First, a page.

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Alan Stolier and Pat Whitworth/


Study builds on data predicting risk in non-carriers


Several moderate risk breast cancer genes have been identified and are commonly reported. However, risk estimates for these moderate penetrance genes have wide confidence intervals and appear to be influenced by family history (so-called “familial polygenic background”). Evidence presented at the 2019 San Antonio Breast Cancer Symposium suggests an established, commercially available polygenic risk score (PRS) can provide more accurate risk assessment for patients with these moderate penetrance single gene variants.

At least three of the major genetic testing laboratories (Myriad, Ambry, Color) now offer validated polygenic risk scores to refine lifetime risk estimates for patients suspected to be at elevated breast cancer risk, but who have tested negative for any known single gene pathogenic variant. In general the PRS is generated by combining a broad polygenic assay with a validated clinical risk assessment model such as Tyrer-Cuzick (TC) to yield a more accurate estimate of personal risk for an individual patient. This is useful since only 10% of cancers appear to be related to identifiable single gene variants. Myriad Genetics currently has a PRS tool called riskScore® which uses a weighted analysis with a modified version of TC to yield 5-year and lifetime risk. Ambry Genetics has developed a similar tool called AmbryScore® which uses 100 SNPs combined with the TC score yielding a lifetime risk score. 

Currently, the commercially available risk assessment tools apply only to those women unaffected by a major genetic mutation. However, at the 2019 San Antonio Breast Cancer Symposium (SABCS), scientists from Myriad Genetics presented data from a validation study that used an 86 SNP PRS as well as integration with TC to develop a riskScore for women with mutations in 5 hereditary breast cancer genes: BRCA1, BRCA2, PALB2, ATM, and CHEK2. This data may now give us more precise risk information for germline gene-positive patients.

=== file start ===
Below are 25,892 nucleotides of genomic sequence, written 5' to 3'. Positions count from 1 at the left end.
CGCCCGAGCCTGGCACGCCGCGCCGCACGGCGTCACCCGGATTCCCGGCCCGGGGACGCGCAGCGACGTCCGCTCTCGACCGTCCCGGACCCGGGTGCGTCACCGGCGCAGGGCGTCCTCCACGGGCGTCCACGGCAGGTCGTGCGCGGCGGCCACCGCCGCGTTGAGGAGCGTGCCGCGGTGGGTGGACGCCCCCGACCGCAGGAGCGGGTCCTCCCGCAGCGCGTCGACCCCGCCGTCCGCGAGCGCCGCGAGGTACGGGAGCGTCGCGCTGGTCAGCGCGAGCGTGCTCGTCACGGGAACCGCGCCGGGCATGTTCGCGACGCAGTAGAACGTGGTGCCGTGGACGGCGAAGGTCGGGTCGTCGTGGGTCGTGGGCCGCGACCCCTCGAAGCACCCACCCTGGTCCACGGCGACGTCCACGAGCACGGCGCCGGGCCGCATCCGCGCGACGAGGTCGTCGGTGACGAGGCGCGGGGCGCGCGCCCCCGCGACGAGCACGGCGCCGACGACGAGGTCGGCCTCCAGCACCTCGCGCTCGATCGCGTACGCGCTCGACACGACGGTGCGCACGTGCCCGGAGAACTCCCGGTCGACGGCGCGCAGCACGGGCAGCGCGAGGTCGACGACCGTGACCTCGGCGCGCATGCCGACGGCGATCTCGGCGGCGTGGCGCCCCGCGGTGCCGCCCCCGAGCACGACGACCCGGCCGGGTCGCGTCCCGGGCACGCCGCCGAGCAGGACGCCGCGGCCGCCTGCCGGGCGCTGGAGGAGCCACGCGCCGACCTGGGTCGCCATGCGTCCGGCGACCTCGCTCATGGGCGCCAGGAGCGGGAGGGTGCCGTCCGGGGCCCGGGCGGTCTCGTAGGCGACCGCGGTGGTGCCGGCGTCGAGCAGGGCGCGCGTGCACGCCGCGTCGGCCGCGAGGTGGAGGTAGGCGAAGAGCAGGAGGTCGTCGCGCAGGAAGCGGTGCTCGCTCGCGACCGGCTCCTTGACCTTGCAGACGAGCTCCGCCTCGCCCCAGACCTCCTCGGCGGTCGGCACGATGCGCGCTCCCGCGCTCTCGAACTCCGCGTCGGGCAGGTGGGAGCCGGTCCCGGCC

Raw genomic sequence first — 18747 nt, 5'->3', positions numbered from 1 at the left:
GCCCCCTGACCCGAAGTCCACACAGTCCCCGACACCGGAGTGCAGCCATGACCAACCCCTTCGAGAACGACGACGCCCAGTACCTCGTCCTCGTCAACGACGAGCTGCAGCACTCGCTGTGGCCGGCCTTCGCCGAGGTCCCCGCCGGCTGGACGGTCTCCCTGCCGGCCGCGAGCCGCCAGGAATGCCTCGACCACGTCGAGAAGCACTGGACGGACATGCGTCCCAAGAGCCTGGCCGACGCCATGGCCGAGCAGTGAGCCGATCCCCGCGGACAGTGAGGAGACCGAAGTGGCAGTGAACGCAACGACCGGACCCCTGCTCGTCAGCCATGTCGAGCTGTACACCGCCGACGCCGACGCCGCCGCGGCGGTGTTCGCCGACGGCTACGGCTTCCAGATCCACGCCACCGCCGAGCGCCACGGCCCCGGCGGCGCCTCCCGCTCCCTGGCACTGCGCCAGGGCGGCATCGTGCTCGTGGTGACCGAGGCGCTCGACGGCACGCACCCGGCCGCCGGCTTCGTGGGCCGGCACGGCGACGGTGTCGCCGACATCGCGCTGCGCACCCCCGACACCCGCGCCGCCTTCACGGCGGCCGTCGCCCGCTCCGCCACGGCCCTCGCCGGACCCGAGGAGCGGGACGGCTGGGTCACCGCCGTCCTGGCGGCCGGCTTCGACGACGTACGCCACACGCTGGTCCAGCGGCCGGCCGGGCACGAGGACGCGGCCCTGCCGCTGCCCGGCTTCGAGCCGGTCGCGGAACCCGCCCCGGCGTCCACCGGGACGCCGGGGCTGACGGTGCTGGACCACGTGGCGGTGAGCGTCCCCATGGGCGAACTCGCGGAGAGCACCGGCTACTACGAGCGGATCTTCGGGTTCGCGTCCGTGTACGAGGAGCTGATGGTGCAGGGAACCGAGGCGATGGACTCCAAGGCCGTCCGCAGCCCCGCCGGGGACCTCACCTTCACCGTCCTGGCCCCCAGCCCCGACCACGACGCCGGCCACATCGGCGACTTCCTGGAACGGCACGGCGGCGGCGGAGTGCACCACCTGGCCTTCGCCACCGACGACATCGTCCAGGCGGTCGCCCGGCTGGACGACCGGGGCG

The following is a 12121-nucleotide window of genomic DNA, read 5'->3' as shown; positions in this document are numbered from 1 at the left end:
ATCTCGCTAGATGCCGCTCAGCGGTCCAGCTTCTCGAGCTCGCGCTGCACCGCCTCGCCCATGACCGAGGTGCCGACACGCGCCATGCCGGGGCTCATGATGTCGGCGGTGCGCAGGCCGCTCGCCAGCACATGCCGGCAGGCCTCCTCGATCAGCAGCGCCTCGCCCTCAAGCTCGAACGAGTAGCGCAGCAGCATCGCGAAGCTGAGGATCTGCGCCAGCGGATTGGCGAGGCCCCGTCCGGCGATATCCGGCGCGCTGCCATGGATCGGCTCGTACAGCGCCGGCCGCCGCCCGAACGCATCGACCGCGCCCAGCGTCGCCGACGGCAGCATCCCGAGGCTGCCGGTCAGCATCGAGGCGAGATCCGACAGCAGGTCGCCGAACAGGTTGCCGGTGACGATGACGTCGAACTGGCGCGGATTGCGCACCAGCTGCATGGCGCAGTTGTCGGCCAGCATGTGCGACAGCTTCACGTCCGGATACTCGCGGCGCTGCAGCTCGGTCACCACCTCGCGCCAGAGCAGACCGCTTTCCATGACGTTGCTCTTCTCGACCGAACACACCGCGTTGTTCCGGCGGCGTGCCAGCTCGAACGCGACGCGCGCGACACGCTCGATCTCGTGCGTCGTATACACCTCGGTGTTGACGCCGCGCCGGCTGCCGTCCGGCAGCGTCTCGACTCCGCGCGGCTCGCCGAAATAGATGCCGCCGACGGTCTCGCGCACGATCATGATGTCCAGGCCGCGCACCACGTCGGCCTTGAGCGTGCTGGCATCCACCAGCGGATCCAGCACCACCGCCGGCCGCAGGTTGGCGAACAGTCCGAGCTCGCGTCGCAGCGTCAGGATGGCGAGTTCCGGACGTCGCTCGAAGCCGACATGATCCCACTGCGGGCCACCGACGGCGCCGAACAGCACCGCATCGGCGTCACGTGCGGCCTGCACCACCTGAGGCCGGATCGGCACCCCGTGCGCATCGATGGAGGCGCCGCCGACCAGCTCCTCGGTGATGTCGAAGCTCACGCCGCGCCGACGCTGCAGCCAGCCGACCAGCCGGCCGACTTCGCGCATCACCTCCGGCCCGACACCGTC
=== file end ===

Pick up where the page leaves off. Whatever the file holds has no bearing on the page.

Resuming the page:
At the SABCS, investigators at Myriad analyzed results from 152,000 women of European ancestry who received a myRisk Hereditary Cancer panel. Testing was negative for pathogenic variants in 141,000. The remaining 11,000 carried mutations in the high and moderate penetrance breast, ovarian and prostate risk genes: BRCA1, BRCA2, CHEK2, ATM, and PALB2. Again, Myriad incorporated 86 SNPs with the TC model to estimate 5 year and lifetime risk of developing breast cancer. It was noted that coupled with PRS, the lower penetrance CHEK2, ATM, and PALB2 showed the greatest risk modification. On their own, these genes confer a substantially lower risk than other genes such as BRCA1,2. But coupled with a high polygenic risk, some carriers of these genes appear to have cancer risks approaching those of BRCA1 and BRCA2. This may have important implications in clinical care. 

Jerry Lanchbury, Myriad Chief Scientific Officer suggests, "The [big achievement] here is that we've done this PRS modification now for all CHEK2  mutation carriers in a very large sample and these are also the first data showing modification of ATM risk and PALB2 associated risk by PRS." Elisha Hughes, the lead investigator on this study and Myriad’s director of bioinformatics, said in a statement that the findings suggest a potential to “ significantly improve the precision of hereditary cancer risk assessment for women who test positive for mutations in the high and intermediate breast cancer genes.”

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